THIS IS NOT THE BEST TIME TO TALK ABOUT THE BAD THINGS OF PROF.CHINUA ACHEBE. LET US BURY HIM,AND GIVE HIM THE HONOR HE DESERVES. TRIBALLY ,ETHNICALLY, REGIONALLY, NATIONALLY,AND GLOBALLY ACHEBE IS THE GRAND FATHER OF AFRICAN LITERATURE.
Don thank you very much, you are on point. All the same Proff did not say wrong but we (Nigerian’s) often forgo the truth for unnecessary lies as wole shoyika did.
Well achebe’s last book caused some controversies. bt neva d less , D writer’s legacy lives on
Achembe’s last book was controversial and condemed.But some of his books are good and applauded.One point that must be noted is that africa writers when started were not good as people wrongly believed but only had the idea of what to write the rest was the work of Publishers.if they were to write without editing by the publishers,they wouldn’t have received the kind of accolade received.”The gods are not to blame” by Prof Ola Rotimi,talks about the real africa practices and cultures but religion hasn’t allow us to dig deep into our cultures-why we’re without direction.Actually some childred born with bad,conflicting and crisis destinies.In those days we had ways of uncover these and then proffer solution just to ease the child’s life or eliminate the child with evil born.
when will the yorubas stop tribalism, soyinka must be a carward to have kept quete all these years untill achebe died for him to come up with these statements, u din’t talk ill of the dead
Am short of words about soyinka s utterances.why not keep mute now since he couldnt say this things while the man lived. Does he want to diminish the praises and recognition accorded to Achebe. No need for that now. if he feels putting out someones light makes his to shine brighter,we will live to see.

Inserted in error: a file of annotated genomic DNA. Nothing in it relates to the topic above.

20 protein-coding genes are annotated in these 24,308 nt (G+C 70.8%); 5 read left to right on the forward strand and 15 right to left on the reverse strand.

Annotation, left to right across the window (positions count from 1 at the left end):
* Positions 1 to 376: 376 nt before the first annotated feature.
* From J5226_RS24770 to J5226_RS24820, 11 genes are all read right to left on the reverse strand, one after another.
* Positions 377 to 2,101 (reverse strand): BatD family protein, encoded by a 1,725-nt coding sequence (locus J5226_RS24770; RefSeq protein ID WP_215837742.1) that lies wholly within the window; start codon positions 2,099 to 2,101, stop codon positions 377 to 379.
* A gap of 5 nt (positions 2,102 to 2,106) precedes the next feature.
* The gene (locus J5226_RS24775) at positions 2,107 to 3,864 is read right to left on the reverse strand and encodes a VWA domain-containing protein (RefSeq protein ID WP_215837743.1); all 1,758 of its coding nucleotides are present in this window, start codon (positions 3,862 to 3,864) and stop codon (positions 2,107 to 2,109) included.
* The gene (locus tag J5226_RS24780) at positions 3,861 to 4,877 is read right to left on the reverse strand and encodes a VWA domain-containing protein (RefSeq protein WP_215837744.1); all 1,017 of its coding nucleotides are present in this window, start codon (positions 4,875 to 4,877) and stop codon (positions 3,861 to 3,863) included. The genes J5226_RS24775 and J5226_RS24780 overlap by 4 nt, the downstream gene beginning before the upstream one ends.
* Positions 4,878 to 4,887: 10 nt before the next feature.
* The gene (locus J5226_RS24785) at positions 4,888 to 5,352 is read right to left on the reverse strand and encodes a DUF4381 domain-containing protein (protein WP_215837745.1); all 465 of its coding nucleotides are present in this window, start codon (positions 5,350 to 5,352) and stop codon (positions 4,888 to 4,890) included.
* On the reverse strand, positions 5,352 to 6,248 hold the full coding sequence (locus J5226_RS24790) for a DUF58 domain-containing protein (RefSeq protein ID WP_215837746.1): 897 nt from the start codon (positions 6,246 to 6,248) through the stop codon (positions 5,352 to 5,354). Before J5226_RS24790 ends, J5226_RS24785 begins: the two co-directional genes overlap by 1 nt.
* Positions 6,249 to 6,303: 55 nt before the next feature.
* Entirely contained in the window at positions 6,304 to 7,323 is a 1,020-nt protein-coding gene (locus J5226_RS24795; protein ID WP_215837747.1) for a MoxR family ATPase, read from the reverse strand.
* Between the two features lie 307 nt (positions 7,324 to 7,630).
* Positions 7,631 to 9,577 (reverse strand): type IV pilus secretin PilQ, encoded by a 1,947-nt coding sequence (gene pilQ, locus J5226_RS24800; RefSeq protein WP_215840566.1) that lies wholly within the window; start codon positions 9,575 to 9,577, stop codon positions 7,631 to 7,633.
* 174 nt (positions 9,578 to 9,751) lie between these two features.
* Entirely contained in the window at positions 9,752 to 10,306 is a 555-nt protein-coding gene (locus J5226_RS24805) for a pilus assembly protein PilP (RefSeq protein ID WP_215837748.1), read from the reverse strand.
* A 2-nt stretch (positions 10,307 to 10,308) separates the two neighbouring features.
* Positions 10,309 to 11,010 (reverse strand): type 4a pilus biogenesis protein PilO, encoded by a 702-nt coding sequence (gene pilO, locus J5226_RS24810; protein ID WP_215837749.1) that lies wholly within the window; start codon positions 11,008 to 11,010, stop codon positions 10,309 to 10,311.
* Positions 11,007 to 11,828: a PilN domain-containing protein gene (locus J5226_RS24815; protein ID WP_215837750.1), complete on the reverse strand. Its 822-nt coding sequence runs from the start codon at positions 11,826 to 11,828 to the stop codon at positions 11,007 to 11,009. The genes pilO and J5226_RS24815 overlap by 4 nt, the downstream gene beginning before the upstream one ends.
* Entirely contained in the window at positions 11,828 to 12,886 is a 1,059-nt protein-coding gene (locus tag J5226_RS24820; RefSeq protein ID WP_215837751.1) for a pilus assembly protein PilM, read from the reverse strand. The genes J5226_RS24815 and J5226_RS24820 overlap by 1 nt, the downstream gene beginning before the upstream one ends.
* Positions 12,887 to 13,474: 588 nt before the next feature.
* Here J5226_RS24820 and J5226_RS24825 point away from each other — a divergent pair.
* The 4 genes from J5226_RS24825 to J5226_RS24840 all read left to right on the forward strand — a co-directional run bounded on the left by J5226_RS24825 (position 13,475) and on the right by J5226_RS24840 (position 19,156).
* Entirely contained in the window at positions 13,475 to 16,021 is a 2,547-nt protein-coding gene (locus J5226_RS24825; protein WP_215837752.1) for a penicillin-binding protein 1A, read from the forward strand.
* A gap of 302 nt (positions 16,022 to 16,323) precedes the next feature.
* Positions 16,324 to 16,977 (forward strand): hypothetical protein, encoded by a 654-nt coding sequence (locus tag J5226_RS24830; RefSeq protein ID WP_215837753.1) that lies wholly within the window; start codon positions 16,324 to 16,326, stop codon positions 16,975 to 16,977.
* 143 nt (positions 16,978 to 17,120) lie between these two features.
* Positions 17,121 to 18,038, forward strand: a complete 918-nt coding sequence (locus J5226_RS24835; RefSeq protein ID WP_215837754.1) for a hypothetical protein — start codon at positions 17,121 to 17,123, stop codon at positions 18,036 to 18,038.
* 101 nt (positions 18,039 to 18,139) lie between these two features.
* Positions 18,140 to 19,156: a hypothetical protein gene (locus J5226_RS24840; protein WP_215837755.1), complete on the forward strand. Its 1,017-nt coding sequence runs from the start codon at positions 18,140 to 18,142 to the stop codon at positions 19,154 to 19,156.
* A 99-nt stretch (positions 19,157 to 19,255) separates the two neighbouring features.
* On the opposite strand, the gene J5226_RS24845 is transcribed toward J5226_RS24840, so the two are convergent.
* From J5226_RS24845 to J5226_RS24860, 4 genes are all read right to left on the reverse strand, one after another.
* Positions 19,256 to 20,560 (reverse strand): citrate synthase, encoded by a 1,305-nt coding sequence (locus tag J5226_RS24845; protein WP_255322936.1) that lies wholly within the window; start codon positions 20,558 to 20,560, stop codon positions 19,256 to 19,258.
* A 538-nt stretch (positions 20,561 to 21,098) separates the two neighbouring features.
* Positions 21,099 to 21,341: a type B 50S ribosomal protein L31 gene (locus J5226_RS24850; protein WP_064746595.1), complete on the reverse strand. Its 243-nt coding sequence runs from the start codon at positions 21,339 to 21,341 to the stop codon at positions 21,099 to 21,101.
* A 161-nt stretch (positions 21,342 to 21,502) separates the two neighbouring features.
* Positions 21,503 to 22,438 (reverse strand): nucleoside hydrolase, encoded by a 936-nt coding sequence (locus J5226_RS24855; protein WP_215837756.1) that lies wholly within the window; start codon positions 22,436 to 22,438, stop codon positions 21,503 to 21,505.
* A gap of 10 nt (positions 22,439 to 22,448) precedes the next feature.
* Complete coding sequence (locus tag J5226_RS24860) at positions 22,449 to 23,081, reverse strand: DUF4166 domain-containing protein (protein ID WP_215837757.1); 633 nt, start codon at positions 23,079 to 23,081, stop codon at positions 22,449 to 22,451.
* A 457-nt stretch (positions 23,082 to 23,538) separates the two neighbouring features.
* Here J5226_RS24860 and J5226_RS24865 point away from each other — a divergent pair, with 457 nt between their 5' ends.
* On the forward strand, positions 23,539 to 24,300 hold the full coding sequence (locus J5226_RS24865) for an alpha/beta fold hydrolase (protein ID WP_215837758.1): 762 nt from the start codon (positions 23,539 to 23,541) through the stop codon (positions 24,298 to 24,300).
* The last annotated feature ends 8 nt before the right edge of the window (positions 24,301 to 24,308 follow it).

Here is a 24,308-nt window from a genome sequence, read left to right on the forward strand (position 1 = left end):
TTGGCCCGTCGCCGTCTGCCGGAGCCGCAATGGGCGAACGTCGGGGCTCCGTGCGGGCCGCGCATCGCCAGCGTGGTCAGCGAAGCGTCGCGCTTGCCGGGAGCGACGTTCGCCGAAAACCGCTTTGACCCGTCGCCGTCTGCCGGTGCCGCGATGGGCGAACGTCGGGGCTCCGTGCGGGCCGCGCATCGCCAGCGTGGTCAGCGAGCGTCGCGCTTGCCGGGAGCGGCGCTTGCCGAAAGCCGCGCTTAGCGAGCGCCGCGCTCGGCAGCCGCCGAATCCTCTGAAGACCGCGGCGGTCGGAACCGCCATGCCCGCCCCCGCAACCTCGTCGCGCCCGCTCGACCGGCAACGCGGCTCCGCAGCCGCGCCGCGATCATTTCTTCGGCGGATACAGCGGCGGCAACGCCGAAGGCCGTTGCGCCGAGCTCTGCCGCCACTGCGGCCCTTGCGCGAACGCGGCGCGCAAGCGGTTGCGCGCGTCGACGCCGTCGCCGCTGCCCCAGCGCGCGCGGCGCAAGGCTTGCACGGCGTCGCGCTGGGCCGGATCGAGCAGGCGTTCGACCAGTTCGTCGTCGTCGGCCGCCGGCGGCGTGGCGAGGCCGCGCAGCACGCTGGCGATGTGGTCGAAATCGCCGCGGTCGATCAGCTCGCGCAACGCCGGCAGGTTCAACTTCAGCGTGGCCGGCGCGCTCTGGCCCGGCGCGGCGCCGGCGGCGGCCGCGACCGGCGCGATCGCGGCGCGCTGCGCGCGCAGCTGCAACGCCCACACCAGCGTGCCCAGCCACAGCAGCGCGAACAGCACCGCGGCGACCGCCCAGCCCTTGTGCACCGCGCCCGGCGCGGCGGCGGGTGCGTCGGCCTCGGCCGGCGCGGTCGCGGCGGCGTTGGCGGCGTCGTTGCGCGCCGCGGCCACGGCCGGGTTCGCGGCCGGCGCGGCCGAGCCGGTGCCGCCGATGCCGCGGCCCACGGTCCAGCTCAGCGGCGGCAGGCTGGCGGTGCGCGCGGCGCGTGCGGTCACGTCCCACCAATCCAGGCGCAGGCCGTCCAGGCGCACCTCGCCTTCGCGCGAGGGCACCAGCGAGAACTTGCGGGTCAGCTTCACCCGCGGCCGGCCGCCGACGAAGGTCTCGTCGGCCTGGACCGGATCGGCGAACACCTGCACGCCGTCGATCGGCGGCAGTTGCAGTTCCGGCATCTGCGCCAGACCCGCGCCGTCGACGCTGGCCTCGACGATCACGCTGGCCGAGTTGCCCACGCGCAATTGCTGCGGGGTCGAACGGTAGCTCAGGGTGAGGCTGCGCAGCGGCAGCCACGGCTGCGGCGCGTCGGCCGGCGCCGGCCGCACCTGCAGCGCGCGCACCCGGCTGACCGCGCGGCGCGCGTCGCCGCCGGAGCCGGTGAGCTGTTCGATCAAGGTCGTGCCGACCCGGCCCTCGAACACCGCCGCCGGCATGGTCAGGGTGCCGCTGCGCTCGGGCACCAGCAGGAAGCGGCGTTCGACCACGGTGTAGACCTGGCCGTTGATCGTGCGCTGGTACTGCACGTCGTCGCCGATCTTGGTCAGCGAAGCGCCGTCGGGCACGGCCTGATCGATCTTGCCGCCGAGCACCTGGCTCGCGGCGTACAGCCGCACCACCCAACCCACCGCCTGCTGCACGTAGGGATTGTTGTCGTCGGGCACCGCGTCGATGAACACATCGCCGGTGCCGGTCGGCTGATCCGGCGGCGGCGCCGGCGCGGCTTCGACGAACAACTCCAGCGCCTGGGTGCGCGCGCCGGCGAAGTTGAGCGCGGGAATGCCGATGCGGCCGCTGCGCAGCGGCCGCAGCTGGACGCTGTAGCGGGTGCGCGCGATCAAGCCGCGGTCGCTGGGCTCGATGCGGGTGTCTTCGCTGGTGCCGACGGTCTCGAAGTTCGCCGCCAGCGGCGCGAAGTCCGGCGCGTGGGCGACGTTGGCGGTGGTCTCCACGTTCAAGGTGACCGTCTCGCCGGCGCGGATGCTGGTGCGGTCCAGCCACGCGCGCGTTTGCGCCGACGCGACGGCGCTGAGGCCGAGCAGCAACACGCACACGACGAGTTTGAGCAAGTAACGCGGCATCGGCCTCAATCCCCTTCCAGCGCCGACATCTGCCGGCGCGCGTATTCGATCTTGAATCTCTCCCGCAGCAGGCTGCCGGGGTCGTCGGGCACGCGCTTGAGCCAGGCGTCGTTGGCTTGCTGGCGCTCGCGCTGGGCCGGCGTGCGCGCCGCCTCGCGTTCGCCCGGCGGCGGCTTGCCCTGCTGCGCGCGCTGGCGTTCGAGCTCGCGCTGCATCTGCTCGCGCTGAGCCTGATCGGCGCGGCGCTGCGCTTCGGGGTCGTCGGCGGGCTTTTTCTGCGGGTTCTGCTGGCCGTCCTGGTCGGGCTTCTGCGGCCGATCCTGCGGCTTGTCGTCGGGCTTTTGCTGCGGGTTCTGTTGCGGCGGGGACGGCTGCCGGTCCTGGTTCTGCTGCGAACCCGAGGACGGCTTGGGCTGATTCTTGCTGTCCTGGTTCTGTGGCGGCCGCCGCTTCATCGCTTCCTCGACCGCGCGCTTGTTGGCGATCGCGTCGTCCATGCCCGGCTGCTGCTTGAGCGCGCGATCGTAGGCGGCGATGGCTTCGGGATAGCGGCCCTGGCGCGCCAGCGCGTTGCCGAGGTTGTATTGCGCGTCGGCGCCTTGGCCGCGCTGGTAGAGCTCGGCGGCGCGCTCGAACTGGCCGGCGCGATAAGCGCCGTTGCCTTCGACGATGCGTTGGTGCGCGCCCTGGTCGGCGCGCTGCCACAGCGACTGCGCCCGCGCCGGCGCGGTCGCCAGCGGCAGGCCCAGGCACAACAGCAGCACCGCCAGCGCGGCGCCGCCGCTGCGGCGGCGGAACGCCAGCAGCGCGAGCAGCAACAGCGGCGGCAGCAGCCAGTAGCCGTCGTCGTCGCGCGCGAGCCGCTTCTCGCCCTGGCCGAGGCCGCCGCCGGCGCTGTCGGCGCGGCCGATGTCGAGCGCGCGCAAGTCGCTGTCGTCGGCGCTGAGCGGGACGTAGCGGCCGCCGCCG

One of the major things that can make d world a better place to be is the strength to say things the way they are with acute disregard for sentiments. Achebe is my hero. Mere mention of him delights my soul. Probably because his area of specialisation (prose and poetry) is where I av strength. Soyinka of d same tribe wit me, I respect and highly esteem, but not my hero. But unfortunately when Soyinka frankly speaks, and professionaly too, about Achebe’s work it’s quickly tagged a statement borne out of tribal sentiment. Igbos and Yorubas lately xchange crossfires of tribal superiority across diferent sites as if this latest devpt is the most needful strategy now that we clamour for one Nigeria. And to face it, as a realist and not as one taking sides, the stand of both Achebe and Soyinka during the tribal war vividly reflected who was for one Nigeria and a tribalist. However if my convinction is that Achebe was not totally healed of tribal traits, before his death, yet it has not removed an iota of the heroic status he bears in my face even now after his death. But things must be said d way they really are. I believe this helps humanity a lot. Zidane was a world class footballer. I dearly love him. I love no other footballer like him. But this has not eroded the fact that 200yrs behind, and 200yrs to come, according to my claim, there is no footballer lyk Messi. Yet I don’t particularly fancy Messi whom I don’t equaly dislike. Then I think the earlier we begin to apply sincere and objective sense of judgement to issues in Nigeria, shunning tribal sentiments, the better for us. As far as am corncerned, Soyinka not only in this interview, but in many other fronts has reflected his honour for the person and the literary genius in Achebe, and other things he said, perceived as debasing Achebe by Achebe’s kinsmen were frank talks which he wud have said were Achebe alive and be of the same tribe with him. He was only realistic and not tribalistic, and not a means to seek superiority of place over Achebe. That wud amount to thoughtless effort, for come to think of it, both of them have made their indelible marks in d literary world. But this question will be pertinent here, and finding answers to it will sincerely help we present generation of Nigeria, particularly Igbos and Yorubas. What do we really want? Is it one Nigeria or a divided Nigeria where Biafra can be on its own? Then if recent crossfires btw Yoruba and Ibo bordering on Awolowo, Azikwe, Achebe, Soyinka etc is anything to go by, no one should deceive me that we are seeking one Nigeria, and that Biafra/Oduduwa Republic war is not going on, though without arms but with pen this time around